Sambuca di Sicilia is located at 37°38′56″N 13°06′46″E / 37.6488307°N 13.1128226°E / 37.6488307; 13.1128226. The city has an area of 37 square miles (95.88 km²). The territory of Sambuca di Sicilia is located in 42.25 miles (68 km) from Palermo, about 21 miles (34 km) from the archaeological park of Selinunte, and about 21 miles (34 km) from Lido Fiori, location of a Blue Flag beach. Perched on a hill, with a Belvedere terrace at its peak, the town is surrounded by hills and woods, Mount Genuardo (3305 feet - 1.180 m), and the valleys of the river Carboj that form the reservoir of Lake Arancio.

Main sightsEdit

  • Belvedere terrace
  • remains of the castle of the Emir.
  • palace Panitteri (17th century), home of the ethno-anthropological museum)
  • Palazzo dell'Arpa (town hall)
  • Palazzo Ciaccio
  • setti vaneddi (seven Saracen alleyways)

Outside the center, are the ancient towers of Pandolfina and Cellaro, the Fortino di Mazzallakkar which emerge only in the summer months when the lake level is lowered. On Adranon mountain there is the 4th century BC archaeological complex. There is an old Arab house in the holiday area of Adragna.


  • Santuario di Maria SS. dell'Udienza and Carmelites convent
  • Chiesa della Matrice
  • Chiesa di San Michele Arcangelo
  • Chiesa del Rosario
  • Chiesa della Madonna dei Vassalli
  • Chiesa del Purgatorio
  • Chiesa di Santa Caterina d'Alessandria and Benedictine monastery
  • Chiesa della Concezione
  • Chiesa di Gesù e Maria
  • Chiesa di San Giuseppe
  • Chiesa di San Calogero
  • Chiesa di Santa Lucia
  • Chiesa di Sant'Antonino
  • Chiesa della Bammina
  • Chiesa di San Giuseppe del Serrone
  • Chiesa di San Giovanni Battista
  • Convento dei Cappuccini
  • Collegio di Maria
  • Monastero di Santa Caterina d'Alessandria

Twin townsEdit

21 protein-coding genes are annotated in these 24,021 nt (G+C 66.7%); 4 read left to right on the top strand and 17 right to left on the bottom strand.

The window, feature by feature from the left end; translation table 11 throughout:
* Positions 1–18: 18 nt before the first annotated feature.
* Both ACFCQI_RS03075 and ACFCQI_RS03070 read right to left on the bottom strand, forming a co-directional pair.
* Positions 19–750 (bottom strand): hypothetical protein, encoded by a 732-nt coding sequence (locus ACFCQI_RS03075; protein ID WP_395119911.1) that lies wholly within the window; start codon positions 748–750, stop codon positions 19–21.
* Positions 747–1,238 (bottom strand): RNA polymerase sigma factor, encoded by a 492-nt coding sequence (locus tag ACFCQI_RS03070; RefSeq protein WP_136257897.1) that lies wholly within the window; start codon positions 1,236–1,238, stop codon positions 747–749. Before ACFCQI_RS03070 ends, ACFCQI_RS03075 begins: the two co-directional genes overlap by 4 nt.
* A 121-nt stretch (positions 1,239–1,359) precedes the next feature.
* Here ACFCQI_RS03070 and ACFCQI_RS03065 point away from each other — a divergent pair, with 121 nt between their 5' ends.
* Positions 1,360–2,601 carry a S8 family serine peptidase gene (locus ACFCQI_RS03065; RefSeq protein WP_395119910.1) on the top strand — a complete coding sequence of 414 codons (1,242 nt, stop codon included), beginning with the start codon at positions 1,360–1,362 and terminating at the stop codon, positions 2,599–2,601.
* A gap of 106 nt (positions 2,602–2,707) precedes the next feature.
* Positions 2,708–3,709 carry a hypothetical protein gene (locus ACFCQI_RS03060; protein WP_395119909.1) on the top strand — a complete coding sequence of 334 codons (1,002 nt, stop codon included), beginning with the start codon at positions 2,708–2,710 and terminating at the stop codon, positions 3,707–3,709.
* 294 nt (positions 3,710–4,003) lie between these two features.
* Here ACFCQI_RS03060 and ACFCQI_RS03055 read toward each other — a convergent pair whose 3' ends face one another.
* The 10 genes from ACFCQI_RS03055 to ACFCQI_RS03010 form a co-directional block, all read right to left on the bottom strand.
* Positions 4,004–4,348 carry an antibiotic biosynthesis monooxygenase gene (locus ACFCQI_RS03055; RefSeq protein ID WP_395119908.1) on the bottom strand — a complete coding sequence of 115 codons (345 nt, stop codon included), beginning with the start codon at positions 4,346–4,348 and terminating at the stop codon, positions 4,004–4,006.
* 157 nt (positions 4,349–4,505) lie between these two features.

"Breast" Pastry,[16] created by convent, displayed by models in period costume
Sambuca di Sicilia


  1. ^ "Superficie di Comuni Province e Regioni italiane al 9 ottobre 2011". Italian National Institute of Statistics. Retrieved 16 March 2019.
  2. ^ "Popolazione Residente al 1° Gennaio 2018". Italian National Institute of Statistics. Retrieved 16 March 2019.
  3. ^ All demographics and other statistics: Italian statistical institute Istat.
  4. ^
  5. ^ DauvO (2019-12-07). "Sambuca Sicily Private Tour November 2019 One euro house due diligence". youtube. Retrieved 17 November 2020.
  6. ^ "A picturesque Italian town is selling abandoned houses for just $1.60". NewsComAu. 6 May 2019. Retrieved 17 November 2020.
  7. ^ Murray, Tom. "I stayed in one of Italy's ghost towns that's selling off homes for $1, and I was treated like royalty". Business Insider. Retrieved 17 November 2020.
  8. ^ Marchetti, Silvia. "$1 home deal triggers property stampede in Sambuca, Italy". CNN. Retrieved 17 November 2020.
  9. ^ Tondo, Lorenzo (26 January 2019). "Can selling its homes for the price of an espresso save this Sicilian town?". The Guardian. Retrieved 17 November 2020.
  10. ^ Marchetti, Silvia (16 January 2019). "Pretty Italian town sells homes for $1". CNN Travel. CNN. Retrieved 16 January 2019.
  11. ^ Tondo, Lorenzo (9 May 2019). "Foreign buyers snap up Sicilian homes at €1 auction". The Guardian. UK. Retrieved 9 May 2019.
  12. ^ "Immobili a 1 euro". Municipality of Sambuca di Sicilia. Archived (PDF) from the original on 24 September 2019. Retrieved 17 November 2020.
  13. ^ "Actress Lorraine Bracco Buys and Renovates a Sicilian Home for One Euro in New HGVT Series 'My Big Italian Adventure'" (Press release). Discovery Networks. September 16, 2020. Archived from the original on October 13, 2020. Retrieved October 13, 2020.
  14. ^ Maglio, Tony (September 16, 2020). "'Goodfellas' Actress Lorraine Bracco Is Going to Renovate a Home in Sicily for New HGTV Series". TheWrap. Archived from the original on October 13, 2020. Retrieved October 13, 2020.
  15. ^ "Here are the houses you can buy for just €1 in a Sicilian village". The Local. 2019-01-23. Archived from the original on 2019-01-25. Retrieved 17 November 2020.
  16. ^ it:Minna di virgini

External linksEdit